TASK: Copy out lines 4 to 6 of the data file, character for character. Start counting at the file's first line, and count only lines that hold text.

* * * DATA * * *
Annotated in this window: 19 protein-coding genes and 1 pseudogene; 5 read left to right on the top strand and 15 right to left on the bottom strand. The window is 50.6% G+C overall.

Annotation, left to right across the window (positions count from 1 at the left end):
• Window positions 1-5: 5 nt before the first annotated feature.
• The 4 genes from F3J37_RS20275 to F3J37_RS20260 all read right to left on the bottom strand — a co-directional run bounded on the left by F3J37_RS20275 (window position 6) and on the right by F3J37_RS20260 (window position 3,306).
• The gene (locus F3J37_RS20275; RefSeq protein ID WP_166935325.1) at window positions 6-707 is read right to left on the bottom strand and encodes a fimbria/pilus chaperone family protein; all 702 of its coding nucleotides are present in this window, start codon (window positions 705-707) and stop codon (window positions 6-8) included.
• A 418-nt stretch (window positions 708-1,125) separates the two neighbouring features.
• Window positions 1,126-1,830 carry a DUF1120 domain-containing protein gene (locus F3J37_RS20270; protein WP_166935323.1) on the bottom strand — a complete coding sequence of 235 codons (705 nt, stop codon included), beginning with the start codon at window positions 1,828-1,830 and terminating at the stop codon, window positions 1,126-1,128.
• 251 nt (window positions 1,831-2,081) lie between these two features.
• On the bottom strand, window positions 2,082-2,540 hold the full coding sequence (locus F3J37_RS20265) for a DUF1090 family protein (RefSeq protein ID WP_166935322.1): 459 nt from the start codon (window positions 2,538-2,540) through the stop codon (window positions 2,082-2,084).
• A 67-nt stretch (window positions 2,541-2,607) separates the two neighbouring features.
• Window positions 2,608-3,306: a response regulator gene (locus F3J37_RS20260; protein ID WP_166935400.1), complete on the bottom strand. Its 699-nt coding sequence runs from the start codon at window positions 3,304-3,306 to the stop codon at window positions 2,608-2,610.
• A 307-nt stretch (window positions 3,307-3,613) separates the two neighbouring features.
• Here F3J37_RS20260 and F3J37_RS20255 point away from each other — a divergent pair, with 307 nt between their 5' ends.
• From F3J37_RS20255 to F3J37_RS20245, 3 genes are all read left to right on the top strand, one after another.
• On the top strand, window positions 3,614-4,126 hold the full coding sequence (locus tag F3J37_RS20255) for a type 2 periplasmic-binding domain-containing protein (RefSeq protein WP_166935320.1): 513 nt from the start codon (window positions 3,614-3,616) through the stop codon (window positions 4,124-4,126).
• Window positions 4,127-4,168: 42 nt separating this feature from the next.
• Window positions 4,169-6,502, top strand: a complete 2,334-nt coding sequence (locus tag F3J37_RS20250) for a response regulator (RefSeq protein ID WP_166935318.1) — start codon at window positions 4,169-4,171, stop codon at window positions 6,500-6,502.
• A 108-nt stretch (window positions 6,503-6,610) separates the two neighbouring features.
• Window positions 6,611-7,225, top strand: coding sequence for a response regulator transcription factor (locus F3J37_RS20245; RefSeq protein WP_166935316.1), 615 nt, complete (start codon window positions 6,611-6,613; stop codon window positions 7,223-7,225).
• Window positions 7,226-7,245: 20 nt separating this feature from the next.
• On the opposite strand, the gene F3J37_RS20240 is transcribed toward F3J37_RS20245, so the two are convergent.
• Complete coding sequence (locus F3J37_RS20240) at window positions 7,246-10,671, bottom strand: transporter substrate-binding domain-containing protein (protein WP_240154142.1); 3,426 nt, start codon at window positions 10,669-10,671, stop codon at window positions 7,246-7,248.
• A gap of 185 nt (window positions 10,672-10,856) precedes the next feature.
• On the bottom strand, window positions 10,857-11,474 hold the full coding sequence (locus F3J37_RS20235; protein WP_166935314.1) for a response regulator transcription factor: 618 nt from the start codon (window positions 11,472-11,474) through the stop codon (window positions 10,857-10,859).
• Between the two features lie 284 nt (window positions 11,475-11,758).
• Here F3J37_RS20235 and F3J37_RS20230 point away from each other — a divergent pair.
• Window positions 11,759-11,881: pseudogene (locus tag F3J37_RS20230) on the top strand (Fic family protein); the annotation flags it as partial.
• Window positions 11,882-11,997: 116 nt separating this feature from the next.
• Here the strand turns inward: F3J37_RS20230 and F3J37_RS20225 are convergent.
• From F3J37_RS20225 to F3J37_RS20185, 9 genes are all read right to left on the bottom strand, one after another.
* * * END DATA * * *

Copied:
• The 4 genes from F3J37_RS20275 to F3J37_RS20260 all read right to left on the bottom strand — a co-directional run bounded on the left by F3J37_RS20275 (window position 6) and on the right by F3J37_RS20260 (window position 3,306).
• The gene (locus F3J37_RS20275; RefSeq protein ID WP_166935325.1) at window positions 6-707 is read right to left on the bottom strand and encodes a fimbria/pilus chaperone family protein; all 702 of its coding nucleotides are present in this window, start codon (window positions 705-707) and stop codon (window positions 6-8) included.
• A 418-nt stretch (window positions 708-1,125) separates the two neighbouring features.